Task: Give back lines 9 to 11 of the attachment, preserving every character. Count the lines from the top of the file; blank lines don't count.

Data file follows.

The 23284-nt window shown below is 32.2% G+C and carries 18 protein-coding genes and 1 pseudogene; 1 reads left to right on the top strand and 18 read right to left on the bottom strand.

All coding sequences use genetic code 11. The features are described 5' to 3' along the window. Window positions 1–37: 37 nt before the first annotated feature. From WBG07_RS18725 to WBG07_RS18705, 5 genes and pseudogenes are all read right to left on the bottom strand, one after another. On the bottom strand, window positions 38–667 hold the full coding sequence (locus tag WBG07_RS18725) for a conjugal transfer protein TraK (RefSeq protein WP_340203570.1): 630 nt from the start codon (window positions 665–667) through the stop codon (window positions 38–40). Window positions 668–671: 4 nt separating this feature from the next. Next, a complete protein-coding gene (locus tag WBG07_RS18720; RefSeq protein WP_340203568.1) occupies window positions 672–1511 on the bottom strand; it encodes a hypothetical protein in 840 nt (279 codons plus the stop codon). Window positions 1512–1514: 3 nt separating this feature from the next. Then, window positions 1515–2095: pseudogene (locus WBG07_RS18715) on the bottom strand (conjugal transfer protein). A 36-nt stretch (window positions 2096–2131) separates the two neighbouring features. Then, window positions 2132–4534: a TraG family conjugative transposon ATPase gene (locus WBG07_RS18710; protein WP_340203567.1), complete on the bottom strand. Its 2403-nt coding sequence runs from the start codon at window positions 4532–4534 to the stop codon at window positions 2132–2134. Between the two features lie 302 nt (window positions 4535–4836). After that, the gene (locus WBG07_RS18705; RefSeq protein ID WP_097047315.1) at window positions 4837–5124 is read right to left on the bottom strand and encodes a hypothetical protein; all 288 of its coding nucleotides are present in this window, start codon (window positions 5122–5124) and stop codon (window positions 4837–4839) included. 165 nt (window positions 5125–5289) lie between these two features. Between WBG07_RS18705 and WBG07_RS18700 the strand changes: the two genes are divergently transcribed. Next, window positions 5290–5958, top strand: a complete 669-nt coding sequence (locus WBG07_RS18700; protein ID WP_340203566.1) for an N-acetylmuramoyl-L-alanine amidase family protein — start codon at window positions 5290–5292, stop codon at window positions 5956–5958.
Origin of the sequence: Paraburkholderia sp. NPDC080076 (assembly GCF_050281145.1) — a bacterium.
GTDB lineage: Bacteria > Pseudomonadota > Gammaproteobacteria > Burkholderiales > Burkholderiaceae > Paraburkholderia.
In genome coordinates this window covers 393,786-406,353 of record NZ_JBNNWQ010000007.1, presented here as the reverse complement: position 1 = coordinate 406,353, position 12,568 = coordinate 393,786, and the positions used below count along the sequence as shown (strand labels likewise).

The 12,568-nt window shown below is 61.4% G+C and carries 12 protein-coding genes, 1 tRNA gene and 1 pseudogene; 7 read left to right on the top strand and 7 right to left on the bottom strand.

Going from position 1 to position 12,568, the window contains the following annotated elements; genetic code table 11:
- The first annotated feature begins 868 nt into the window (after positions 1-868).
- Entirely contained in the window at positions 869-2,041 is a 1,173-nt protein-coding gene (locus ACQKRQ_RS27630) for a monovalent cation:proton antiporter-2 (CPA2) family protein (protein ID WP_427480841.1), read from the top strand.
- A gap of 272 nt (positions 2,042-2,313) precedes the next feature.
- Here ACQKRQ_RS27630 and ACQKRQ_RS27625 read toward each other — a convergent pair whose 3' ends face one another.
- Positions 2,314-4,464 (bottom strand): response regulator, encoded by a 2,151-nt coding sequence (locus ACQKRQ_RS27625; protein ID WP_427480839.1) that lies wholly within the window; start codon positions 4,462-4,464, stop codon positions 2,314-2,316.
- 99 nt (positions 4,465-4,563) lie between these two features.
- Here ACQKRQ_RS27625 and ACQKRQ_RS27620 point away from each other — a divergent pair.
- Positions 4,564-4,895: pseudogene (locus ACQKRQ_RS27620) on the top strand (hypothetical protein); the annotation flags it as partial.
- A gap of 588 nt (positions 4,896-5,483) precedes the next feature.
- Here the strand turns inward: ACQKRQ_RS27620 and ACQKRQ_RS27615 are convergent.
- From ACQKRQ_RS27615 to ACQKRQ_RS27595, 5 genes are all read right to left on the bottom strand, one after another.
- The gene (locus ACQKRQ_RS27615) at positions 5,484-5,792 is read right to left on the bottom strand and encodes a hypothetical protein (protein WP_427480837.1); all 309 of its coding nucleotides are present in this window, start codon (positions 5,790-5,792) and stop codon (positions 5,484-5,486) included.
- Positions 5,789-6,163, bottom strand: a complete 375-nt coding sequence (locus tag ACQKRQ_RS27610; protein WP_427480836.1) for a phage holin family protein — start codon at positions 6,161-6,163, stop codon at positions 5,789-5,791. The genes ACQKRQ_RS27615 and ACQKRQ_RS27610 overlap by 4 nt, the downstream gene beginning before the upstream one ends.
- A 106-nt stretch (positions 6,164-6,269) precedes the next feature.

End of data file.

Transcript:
- Entirely contained in the window at positions 869-2,041 is a 1,173-nt protein-coding gene (locus ACQKRQ_RS27630) for a monovalent cation:proton antiporter-2 (CPA2) family protein (protein ID WP_427480841.1), read from the top strand.
- A gap of 272 nt (positions 2,042-2,313) precedes the next feature.
- Here ACQKRQ_RS27630 and ACQKRQ_RS27625 read toward each other — a convergent pair whose 3' ends face one another.